I took a trip to Mazatlan, Mexico where I was able to meet and hang out with many people from Colorado, Phoenix and New Mexico. When they found out I was from Douglas, Arizona they all asked if I had any marijuana with me. They were excited to hear about the availability and prices of drugs that Douglas offered. Many mentioned the drug tunnel that ran from a house in Agua Prieta Sonora across the border to a warehouse in Douglas, Arizona. The drug tunnel is my hometown’s claim to fame.

I have seen many people ruin their lives because of drugs. Douglas youth grow up quickly because of drugs, many have a relative or friend who has been in trouble or has a problem. Even though kids are exposed, they don’t fully understand the effects drugs have or the consequences people face when using or selling. For some simply being in the wrong place at the wrong time can lead them to trouble.

Selling drugs isn’t the only way someone can make quick cash; transporting illegal aliens offers quick cash. I have had two friends who decided to give illegals a ride for money. One friend made $500 to take three men to Phoenix, Arizona and another who made $250 to drive five men in a strangers van to a spot in the desert fifteen minutes out of Douglas. Easy cash for a simple task can leave teenagers in a juvenile facility. The youth of Douglas needs strong positive role models to keep them in line and help them overcome the obstacles thrown in front of them.

Even though people know Douglas for their border issues and stereotype me for simply growing up in Douglas, I am proud to say I come from a town where people are so welcoming they greet people with a hug and a kiss on the cheek. I have been told that it is strange for me to kiss girls on the cheek in front of their husband or family but that is the way we grew up. Every woman close to us gets a hug and a kiss and every man gets a hug. It seems people from Douglas can spot somebody else from Douglas even though there may be a ten-year age difference. People remember each other even if they met each other once through a friend or cousin. I have yet to experience a community as a whole to be as family and friend oriented as I have in Douglas. Citizens of Douglas take so much pride in their town the Douglas motto is, “The Premier Southwestern Border Community.”

Phoenix, the capital of Arizona

I did not grow up in Phoenix, the capital of Arizona or any of the large cities around Phoenix. Instead, I grew up in Green Valley, Arizona. A very small town about forty-five minutes south of Tucson. Now I know what you are thinking, Green Valley? Isn’t that a retirement community? I get that all the time, and it’s true, it is; but there are more kids living there than you would expect.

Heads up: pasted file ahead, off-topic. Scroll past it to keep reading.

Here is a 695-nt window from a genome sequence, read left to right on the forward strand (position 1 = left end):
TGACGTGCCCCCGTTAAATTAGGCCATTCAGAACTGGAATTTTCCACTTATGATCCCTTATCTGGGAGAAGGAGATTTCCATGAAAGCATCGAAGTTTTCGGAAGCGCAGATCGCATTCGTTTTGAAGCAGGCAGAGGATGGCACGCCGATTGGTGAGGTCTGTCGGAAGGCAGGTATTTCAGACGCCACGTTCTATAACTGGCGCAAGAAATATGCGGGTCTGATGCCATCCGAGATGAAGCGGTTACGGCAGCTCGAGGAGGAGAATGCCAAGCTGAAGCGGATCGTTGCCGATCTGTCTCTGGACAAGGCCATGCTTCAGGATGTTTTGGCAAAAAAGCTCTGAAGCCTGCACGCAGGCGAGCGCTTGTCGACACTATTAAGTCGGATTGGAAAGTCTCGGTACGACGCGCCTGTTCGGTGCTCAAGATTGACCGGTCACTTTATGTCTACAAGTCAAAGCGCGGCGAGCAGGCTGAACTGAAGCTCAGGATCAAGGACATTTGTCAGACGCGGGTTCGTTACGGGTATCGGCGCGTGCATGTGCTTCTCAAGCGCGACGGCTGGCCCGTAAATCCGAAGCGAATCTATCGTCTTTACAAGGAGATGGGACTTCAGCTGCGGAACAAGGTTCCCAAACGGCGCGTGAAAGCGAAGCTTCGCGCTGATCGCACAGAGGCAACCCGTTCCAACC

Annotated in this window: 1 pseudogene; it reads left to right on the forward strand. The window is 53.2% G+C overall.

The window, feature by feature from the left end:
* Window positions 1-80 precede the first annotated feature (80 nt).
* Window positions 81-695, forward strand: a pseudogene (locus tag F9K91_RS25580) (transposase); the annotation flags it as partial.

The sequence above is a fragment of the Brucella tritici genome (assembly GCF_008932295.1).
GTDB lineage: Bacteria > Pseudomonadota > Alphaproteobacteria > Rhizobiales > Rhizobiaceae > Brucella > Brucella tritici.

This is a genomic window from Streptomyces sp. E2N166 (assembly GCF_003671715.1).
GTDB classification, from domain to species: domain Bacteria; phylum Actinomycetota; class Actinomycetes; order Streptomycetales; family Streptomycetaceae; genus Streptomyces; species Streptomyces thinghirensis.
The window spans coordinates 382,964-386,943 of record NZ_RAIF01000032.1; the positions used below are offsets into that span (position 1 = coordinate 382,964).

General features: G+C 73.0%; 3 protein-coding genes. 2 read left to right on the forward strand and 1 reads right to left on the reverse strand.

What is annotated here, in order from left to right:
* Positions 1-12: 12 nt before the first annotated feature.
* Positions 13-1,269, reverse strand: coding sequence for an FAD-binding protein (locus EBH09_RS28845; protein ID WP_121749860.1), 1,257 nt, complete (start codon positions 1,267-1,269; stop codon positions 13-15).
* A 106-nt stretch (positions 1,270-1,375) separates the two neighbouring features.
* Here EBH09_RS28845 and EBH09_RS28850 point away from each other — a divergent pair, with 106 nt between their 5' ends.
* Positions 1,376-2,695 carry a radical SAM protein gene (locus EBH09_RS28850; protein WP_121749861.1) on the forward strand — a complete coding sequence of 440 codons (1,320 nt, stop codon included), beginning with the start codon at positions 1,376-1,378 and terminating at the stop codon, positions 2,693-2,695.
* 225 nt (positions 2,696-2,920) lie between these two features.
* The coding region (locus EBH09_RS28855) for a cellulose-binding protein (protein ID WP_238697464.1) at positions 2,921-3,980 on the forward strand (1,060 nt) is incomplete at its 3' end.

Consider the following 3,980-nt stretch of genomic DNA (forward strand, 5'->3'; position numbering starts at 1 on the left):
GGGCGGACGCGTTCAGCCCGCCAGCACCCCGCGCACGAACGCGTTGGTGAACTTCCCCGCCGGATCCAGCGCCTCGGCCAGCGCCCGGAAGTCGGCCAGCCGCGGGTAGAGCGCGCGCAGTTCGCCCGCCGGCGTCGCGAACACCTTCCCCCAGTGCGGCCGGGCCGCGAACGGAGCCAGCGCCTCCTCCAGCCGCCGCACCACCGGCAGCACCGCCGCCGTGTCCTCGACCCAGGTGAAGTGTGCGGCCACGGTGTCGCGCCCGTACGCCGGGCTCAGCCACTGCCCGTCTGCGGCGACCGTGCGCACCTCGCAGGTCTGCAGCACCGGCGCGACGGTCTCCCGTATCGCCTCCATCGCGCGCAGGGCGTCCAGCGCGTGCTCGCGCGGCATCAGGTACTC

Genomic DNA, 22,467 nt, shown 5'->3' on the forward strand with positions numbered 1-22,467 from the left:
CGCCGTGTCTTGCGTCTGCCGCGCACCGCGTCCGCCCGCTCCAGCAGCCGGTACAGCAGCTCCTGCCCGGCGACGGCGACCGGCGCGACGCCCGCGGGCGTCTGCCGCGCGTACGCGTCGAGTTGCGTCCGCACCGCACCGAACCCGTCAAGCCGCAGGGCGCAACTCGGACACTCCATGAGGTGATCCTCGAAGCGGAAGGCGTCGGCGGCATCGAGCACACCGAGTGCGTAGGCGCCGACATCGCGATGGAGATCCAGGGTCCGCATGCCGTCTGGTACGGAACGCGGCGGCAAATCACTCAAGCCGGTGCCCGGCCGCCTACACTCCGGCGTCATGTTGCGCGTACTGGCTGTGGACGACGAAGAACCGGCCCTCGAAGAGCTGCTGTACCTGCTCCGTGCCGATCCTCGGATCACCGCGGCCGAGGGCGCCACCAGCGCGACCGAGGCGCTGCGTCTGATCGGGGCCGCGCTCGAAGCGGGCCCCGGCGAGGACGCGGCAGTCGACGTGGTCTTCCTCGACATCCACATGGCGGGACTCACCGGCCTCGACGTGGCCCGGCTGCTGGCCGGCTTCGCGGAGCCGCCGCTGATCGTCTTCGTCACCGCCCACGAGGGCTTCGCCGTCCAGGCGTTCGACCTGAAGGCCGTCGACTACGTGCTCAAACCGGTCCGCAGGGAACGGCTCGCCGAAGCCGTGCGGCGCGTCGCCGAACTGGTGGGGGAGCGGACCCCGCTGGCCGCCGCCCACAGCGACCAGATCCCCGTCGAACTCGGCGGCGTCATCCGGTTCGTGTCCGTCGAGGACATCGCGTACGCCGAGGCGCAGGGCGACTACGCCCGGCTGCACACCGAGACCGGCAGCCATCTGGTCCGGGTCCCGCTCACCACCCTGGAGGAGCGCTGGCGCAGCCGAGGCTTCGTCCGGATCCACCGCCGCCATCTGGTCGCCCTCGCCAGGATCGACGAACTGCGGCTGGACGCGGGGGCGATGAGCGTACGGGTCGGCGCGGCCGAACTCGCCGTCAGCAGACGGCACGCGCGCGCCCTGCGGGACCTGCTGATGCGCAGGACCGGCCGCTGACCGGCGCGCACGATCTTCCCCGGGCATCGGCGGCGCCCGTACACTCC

Green Valley is and will always be the place I call home. It is such a small community and you know just about everyone around you. I feel comforted there around my friends and family. I went to Continental Middle School graduating from eighth grade with a class of twenty-five people. These were the same twenty-five people I went to school with since pre-school. As boring as it sounds, I love knowing everyone around me; it creates such a caring atmosphere.

Even though there are many retirement neighborhoods, there are just as many that allow kids. I will never forget the house I grew up in and the kids I played with everyday. It was a child’s dream. There were tons of kids my age to hang out with and almost everyday we had something to do; whether it was going on an adventure through the desert washes, or playing a game of soccer in the street.

The town is so peaceful because it isn’t too commercialized yet. The traffic isn’t stressful to drive through and we still have the good old mom and pop shops. If this isn’t your style, you can always take the short trip north to Tucson and enjoy a day with the common restaurants and newest malls. Don’t think that Green Valley doesn’t have some of this though. Of course, we have your typical fast food like Burger King and Taco Bell, but at the same time, we have fine dining such as the Arizona Family Restaurant and the Madera Grill.

I think we can all agree that most of the time Arizona is too hot! Well there is a little difference in Green Valley. Its elevation is a bit higher and its temperature is lower by two or three degrees just about every day. Not to mention that it is only a half hour away from Madera Canyon. Beautiful pine trees, trails for hiking, and streams. The weather is always cool up there. You can escape from the desert heat and be in a forest surrounding in less than an hour. It is so convenient.

I on the other hand love the heat, so Arizona is the perfect place for me. The weather is beautiful. I have traveled to different parts of the United States and it makes me feel so fortunate to be living in a place where the weather is gorgeous almost all the time. Clear blue skies and you can hear the birds chirping in the trees around you.